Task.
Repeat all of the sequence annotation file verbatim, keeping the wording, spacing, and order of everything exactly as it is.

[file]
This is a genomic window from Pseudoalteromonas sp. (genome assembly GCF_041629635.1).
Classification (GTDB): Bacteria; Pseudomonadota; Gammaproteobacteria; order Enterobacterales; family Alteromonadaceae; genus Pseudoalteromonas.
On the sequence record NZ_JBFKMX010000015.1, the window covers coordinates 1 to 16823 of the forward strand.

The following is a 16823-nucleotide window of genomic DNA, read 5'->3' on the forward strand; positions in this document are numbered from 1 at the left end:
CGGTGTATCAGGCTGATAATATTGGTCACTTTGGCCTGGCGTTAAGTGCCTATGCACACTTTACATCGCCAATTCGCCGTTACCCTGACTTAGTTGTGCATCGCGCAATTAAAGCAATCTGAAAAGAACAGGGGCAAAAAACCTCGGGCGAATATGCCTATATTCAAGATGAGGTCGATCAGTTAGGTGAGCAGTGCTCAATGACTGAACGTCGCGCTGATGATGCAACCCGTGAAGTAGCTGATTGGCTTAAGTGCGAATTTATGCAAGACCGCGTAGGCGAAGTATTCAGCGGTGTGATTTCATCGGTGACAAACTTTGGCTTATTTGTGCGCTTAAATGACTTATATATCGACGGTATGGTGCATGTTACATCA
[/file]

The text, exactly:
This is a genomic window from Pseudoalteromonas sp. (genome assembly GCF_041629635.1).
Classification (GTDB): Bacteria; Pseudomonadota; Gammaproteobacteria; order Enterobacterales; family Alteromonadaceae; genus Pseudoalteromonas.
On the sequence record NZ_JBFKMX010000015.1, the window covers coordinates 1 to 16823 of the forward strand.

The following is a 16823-nucleotide window of genomic DNA, read 5'->3' on the forward strand; positions in this document are numbered from 1 at the left end:
CGGTGTATCAGGCTGATAATATTGGTCACTTTGGCCTGGCGTTAAGTGCCTATGCACACTTTACATCGCCAATTCGCCGTTACCCTGACTTAGTTGTGCATCGCGCAATTAAAGCAATCTGAAAAGAACAGGGGCAAAAAACCTCGGGCGAATATGCCTATATTCAAGATGAGGTCGATCAGTTAGGTGAGCAGTGCTCAATGACTGAACGTCGCGCTGATGATGCAACCCGTGAAGTAGCTGATTGGCTTAAGTGCGAATTTATGCAAGACCGCGTAGGCGAAGTATTCAGCGGTGTGATTTCATCGGTGACAAACTTTGGCTTATTTGTGCGCTTAAATGACTTATATATCGACGGTATGGTGCATGTTACATCA